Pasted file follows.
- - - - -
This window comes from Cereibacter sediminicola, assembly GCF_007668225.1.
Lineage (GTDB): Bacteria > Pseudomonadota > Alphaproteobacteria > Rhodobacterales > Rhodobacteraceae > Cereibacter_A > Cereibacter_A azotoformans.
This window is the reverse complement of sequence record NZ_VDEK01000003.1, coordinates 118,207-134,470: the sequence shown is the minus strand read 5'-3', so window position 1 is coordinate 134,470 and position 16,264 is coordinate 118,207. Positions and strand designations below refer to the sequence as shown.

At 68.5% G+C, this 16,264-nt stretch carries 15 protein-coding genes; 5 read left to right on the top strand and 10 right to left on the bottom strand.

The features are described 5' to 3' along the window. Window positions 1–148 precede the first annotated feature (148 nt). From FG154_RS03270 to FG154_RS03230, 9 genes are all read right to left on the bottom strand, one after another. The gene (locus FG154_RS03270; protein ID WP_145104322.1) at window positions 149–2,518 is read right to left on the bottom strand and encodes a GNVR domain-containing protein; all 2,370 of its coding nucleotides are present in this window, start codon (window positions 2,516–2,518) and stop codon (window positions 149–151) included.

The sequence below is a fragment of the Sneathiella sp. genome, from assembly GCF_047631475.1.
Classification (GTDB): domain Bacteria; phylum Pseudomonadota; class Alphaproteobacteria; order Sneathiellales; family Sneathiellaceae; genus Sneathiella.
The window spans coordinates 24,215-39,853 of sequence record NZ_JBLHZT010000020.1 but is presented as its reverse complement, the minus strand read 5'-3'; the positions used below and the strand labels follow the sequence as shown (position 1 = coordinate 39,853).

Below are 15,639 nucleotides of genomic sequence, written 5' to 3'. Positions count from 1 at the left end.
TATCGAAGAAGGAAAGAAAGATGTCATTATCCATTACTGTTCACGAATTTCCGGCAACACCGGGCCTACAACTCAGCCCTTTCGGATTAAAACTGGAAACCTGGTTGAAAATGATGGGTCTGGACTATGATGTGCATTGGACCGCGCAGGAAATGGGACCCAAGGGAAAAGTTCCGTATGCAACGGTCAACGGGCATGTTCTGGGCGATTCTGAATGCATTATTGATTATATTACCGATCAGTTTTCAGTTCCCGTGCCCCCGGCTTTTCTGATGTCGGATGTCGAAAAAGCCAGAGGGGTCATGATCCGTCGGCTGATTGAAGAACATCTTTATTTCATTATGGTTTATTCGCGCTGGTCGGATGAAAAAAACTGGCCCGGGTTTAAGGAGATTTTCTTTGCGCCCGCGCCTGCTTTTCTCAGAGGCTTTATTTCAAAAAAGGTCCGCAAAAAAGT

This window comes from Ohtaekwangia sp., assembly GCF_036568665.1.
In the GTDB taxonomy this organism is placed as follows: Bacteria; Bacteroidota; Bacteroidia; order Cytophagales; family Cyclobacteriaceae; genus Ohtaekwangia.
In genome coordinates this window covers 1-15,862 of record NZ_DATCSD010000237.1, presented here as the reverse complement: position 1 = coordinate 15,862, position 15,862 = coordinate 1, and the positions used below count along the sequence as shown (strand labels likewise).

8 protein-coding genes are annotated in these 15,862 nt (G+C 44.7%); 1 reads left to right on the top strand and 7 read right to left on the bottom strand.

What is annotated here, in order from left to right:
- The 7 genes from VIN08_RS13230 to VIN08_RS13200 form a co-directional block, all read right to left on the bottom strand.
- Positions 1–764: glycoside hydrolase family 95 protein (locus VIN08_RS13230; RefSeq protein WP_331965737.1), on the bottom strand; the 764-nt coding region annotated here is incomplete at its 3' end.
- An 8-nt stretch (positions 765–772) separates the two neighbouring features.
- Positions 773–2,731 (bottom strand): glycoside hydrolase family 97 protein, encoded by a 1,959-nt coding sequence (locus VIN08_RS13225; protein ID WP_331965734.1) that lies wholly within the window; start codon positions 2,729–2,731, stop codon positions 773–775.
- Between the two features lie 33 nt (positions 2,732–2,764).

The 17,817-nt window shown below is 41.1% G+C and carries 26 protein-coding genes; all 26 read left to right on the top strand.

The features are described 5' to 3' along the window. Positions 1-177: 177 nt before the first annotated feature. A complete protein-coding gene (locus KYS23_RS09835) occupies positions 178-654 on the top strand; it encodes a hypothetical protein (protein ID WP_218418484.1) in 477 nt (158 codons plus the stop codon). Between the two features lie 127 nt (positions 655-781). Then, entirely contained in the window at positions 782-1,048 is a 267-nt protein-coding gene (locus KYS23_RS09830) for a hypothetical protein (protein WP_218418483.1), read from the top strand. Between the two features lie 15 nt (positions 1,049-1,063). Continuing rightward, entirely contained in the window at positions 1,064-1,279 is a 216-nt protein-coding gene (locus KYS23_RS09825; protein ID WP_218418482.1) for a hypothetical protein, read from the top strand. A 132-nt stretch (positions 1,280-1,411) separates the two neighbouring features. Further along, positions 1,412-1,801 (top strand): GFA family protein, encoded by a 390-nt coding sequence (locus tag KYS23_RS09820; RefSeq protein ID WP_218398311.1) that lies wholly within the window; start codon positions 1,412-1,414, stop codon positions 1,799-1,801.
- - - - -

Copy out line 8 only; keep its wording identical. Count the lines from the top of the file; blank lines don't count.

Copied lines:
The window spans coordinates 24,215-39,853 of sequence record NZ_JBLHZT010000020.1 but is presented as its reverse complement, the minus strand read 5'-3'; the positions used below and the strand labels follow the sequence as shown (position 1 = coordinate 39,853).